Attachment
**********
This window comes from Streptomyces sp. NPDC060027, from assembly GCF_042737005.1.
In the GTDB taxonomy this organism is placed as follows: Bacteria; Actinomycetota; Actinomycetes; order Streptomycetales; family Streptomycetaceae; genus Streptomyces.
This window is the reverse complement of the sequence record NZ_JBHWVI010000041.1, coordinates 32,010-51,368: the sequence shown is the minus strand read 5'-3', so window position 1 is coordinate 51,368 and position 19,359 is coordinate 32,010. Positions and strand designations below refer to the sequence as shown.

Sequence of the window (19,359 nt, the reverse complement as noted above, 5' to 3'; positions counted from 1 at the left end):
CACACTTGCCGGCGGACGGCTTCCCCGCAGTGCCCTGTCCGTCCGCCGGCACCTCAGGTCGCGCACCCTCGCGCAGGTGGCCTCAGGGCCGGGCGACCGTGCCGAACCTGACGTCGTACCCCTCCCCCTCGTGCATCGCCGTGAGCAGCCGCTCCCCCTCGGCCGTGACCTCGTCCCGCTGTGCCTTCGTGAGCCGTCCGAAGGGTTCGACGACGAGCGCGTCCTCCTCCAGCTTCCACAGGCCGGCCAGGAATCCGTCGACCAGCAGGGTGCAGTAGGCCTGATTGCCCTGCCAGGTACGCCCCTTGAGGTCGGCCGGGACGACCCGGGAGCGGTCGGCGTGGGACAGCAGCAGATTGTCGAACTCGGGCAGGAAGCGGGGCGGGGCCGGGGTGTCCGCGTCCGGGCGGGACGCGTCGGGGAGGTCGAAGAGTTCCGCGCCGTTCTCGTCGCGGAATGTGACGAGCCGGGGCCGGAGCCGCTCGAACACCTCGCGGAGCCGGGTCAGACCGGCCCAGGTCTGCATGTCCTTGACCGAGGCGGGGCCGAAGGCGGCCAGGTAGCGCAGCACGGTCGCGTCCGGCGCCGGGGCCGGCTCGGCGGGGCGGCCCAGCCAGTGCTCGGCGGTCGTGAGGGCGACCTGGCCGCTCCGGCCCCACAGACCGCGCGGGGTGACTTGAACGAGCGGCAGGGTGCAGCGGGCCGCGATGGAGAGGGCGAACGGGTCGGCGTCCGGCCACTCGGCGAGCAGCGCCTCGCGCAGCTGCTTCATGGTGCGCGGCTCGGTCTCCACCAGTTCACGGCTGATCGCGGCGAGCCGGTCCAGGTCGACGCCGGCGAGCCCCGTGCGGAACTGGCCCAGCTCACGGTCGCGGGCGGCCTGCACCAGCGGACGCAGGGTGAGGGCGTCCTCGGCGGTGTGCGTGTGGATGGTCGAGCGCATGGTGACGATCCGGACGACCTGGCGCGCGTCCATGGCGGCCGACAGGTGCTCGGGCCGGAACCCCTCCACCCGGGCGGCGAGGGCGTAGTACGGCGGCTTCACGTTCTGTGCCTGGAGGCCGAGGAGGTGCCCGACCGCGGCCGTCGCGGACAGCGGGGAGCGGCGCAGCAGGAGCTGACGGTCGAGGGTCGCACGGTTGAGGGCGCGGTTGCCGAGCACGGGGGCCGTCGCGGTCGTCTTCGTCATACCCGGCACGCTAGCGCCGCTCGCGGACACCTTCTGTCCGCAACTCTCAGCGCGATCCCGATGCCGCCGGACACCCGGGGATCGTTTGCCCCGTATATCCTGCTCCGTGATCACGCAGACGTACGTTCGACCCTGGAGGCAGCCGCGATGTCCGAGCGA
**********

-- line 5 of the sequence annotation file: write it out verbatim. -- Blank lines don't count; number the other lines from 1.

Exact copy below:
CACACTTGCCGGCGGACGGCTTCCCCGCAGTGCCCTGTCCGTCCGCCGGCACCTCAGGTCGCGCACCCTCGCGCAGGTGGCCTCAGGGCCGGGCGACCGTGCCGAACCTGACGTCGTACCCCTCCCCCTCGTGCATCGCCGTGAGCAGCCGCTCCCCCTCGGCCGTGACCTCGTCCCGCTGTGCCTTCGTGAGCCGTCCGAAGGGTTCGACGACGAGCGCGTCCTCCTCCAGCTTCCACAGGCCGGCCAGGAATCCGTCGACCAGCAGGGTGCAGTAGGCCTGATTGCCCTGCCAGGTACGCCCCTTGAGGTCGGCCGGGACGACCCGGGAGCGGTCGGCGTGGGACAGCAGCAGATTGTCGAACTCGGGCAGGAAGCGGGGCGGGGCCGGGGTGTCCGCGTCCGGGCGGGACGCGTCGGGGAGGTCGAAGAGTTCCGCGCCGTTCTCGTCGCGGAATGTGACGAGCCGGGGCCGGAGCCGCTCGAACACCTCGCGGAGCCGGGTCAGACCGGCCCAGGTCTGCATGTCCTTGACCGAGGCGGGGCCGAAGGCGGCCAGGTAGCGCAGCACGGTCGCGTCCGGCGCCGGGGCCGGCTCGGCGGGGCGGCCCAGCCAGTGCTCGGCGGTCGTGAGGGCGACCTGGCCGCTCCGGCCCCACAGACCGCGCGGGGTGACTTGAACGAGCGGCAGGGTGCAGCGGGCCGCGATGGAGAGGGCGAACGGGTCGGCGTCCGGCCACTCGGCGAGCAGCGCCTCGCGCAGCTGCTTCATGGTGCGCGGCTCGGTCTCCACCAGTTCACGGCTGATCGCGGCGAGCCGGTCCAGGTCGACGCCGGCGAGCCCCGTGCGGAACTGGCCCAGCTCACGGTCGCGGGCGGCCTGCACCAGCGGACGCAGGGTGAGGGCGTCCTCGGCGGTGTGCGTGTGGATGGTCGAGCGCATGGTGACGATCCGGACGACCTGGCGCGCGTCCATGGCGGCCGACAGGTGCTCGGGCCGGAACCCCTCCACCCGGGCGGCGAGGGCGTAGTACGGCGGCTTCACGTTCTGTGCCTGGAGGCCGAGGAGGTGCCCGACCGCGGCCGTCGCGGACAGCGGGGAGCGGCGCAGCAGGAGCTGACGGTCGAGGGTCGCACGGTTGAGGGCGCGGTTGCCGAGCACGGGGGCCGTCGCGGTCGTCTTCGTCATACCCGGCACGCTAGCGCCGCTCGCGGACACCTTCTGTCCGCAACTCTCAGCGCGATCCCGATGCCGCCGGACACCCGGGGATCGTTTGCCCCGTATATCCTGCTCCGTGATCACGCAGACGTACGTTCGACCCTGGAGGCAGCCGCGATGTCCGAGCGA